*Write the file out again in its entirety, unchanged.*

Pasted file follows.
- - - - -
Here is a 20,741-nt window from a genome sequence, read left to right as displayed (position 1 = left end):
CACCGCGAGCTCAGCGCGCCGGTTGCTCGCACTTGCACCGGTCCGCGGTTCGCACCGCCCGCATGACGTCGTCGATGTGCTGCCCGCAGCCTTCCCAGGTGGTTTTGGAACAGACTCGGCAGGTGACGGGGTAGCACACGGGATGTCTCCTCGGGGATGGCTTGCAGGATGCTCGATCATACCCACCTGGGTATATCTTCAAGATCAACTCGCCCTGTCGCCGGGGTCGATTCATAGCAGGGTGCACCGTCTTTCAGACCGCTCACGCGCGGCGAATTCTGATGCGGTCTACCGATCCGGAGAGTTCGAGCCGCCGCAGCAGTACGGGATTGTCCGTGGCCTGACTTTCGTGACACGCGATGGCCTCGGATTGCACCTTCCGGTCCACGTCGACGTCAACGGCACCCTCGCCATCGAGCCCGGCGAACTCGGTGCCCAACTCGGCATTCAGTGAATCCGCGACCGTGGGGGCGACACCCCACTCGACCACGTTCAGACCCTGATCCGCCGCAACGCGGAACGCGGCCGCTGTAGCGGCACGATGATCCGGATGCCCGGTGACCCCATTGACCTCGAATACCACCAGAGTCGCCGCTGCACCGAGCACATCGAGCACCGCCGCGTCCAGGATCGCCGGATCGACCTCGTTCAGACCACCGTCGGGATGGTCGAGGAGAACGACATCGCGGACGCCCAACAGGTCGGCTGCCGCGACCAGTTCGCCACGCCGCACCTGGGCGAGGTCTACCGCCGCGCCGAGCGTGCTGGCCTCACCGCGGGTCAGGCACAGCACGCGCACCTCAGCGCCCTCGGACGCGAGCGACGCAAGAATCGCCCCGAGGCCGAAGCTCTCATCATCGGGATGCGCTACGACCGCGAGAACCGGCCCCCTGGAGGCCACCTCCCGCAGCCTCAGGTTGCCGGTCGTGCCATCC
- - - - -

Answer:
Here is a 20,741-nt window from a genome sequence, read left to right as displayed (position 1 = left end):
CACCGCGAGCTCAGCGCGCCGGTTGCTCGCACTTGCACCGGTCCGCGGTTCGCACCGCCCGCATGACGTCGTCGATGTGCTGCCCGCAGCCTTCCCAGGTGGTTTTGGAACAGACTCGGCAGGTGACGGGGTAGCACACGGGATGTCTCCTCGGGGATGGCTTGCAGGATGCTCGATCATACCCACCTGGGTATATCTTCAAGATCAACTCGCCCTGTCGCCGGGGTCGATTCATAGCAGGGTGCACCGTCTTTCAGACCGCTCACGCGCGGCGAATTCTGATGCGGTCTACCGATCCGGAGAGTTCGAGCCGCCGCAGCAGTACGGGATTGTCCGTGGCCTGACTTTCGTGACACGCGATGGCCTCGGATTGCACCTTCCGGTCCACGTCGACGTCAACGGCACCCTCGCCATCGAGCCCGGCGAACTCGGTGCCCAACTCGGCATTCAGTGAATCCGCGACCGTGGGGGCGACACCCCACTCGACCACGTTCAGACCCTGATCCGCCGCAACGCGGAACGCGGCCGCTGTAGCGGCACGATGATCCGGATGCCCGGTGACCCCATTGACCTCGAATACCACCAGAGTCGCCGCTGCACCGAGCACATCGAGCACCGCCGCGTCCAGGATCGCCGGATCGACCTCGTTCAGACCACCGTCGGGATGGTCGAGGAGAACGACATCGCGGACGCCCAACAGGTCGGCTGCCGCGACCAGTTCGCCACGCCGCACCTGGGCGAGGTCTACCGCCGCGCCGAGCGTGCTGGCCTCACCGCGGGTCAGGCACAGCACGCGCACCTCAGCGCCCTCGGACGCGAGCGACGCAAGAATCGCCCCGAGGCCGAAGCTCTCATCATCGGGATGCGCTACGACCGCGAGAACCGGCCCCCTGGAGGCCACCTCCCGCAGCCTCAGGTTGCCGGTCGTGCCATCC